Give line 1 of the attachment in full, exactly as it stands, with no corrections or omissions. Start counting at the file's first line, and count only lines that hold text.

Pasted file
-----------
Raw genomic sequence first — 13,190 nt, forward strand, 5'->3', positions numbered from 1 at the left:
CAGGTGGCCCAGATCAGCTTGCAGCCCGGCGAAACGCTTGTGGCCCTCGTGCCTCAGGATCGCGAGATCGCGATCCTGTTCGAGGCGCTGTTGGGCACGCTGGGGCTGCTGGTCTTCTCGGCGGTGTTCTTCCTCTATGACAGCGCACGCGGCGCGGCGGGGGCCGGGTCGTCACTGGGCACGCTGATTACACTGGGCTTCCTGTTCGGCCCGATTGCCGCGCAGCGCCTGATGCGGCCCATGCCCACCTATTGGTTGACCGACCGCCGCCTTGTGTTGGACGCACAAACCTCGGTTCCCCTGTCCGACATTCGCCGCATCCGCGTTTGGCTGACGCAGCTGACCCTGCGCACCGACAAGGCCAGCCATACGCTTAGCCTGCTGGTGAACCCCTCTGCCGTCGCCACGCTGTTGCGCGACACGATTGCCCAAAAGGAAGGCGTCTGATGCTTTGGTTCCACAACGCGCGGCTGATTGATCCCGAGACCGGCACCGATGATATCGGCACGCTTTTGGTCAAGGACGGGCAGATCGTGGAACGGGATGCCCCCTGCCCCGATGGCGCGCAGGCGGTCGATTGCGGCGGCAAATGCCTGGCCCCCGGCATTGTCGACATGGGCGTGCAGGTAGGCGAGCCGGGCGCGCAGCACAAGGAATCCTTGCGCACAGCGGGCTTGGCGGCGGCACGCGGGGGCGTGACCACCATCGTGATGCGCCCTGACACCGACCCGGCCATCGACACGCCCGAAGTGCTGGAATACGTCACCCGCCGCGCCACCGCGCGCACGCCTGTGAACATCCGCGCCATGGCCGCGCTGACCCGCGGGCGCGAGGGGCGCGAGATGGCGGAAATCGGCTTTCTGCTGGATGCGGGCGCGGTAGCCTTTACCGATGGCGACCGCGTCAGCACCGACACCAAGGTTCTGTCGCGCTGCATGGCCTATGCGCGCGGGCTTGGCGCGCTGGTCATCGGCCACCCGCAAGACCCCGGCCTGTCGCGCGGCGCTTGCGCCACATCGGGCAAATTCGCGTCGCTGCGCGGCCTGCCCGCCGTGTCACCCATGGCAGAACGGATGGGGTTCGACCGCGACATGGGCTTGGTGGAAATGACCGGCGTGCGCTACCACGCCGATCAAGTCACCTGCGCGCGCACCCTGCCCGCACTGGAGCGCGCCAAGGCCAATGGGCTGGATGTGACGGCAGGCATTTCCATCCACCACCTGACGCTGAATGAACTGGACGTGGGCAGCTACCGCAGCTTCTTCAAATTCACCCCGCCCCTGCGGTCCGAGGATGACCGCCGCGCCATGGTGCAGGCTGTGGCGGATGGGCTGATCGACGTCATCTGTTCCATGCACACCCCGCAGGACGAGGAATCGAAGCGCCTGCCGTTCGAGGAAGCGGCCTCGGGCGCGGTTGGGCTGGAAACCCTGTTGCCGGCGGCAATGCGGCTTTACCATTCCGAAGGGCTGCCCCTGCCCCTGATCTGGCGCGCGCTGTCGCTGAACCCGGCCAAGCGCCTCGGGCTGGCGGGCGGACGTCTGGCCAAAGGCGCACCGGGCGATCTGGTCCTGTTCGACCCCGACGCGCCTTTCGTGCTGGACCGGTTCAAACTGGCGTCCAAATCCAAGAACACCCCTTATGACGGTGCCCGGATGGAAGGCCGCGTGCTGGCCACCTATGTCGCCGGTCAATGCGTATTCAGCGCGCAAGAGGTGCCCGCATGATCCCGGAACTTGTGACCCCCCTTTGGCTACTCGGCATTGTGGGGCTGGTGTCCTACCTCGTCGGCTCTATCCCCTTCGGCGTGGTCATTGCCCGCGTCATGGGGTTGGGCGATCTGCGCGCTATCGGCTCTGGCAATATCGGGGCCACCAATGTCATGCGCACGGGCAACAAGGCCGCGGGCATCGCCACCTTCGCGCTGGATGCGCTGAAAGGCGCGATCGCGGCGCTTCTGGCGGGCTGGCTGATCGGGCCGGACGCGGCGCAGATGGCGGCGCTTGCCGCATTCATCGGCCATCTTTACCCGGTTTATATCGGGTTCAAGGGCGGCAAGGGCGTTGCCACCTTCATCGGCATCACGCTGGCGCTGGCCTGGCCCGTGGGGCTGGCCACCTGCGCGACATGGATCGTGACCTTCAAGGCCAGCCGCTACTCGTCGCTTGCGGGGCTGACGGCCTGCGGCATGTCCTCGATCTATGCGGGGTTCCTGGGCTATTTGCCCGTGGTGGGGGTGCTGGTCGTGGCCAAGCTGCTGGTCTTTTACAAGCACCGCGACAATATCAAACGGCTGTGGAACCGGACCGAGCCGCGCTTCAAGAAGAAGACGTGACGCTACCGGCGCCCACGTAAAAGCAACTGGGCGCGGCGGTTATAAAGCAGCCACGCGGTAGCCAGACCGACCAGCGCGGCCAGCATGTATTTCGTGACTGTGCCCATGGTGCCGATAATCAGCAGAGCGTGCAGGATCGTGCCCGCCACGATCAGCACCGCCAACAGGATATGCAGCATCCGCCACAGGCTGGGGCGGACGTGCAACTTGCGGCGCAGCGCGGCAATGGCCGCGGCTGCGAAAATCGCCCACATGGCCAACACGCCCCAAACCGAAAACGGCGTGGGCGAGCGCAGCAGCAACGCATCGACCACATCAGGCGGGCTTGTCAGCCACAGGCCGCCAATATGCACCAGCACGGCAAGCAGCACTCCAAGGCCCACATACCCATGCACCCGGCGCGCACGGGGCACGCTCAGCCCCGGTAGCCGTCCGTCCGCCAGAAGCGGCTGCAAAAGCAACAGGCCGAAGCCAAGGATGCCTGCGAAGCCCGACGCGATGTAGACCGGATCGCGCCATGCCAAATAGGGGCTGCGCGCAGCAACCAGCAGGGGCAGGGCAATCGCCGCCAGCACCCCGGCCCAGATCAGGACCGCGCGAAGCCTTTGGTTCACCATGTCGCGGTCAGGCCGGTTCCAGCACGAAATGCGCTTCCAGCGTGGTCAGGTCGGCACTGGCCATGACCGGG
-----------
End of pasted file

Raw genomic sequence first — 13,190 nt, forward strand, 5'->3', positions numbered from 1 at the left: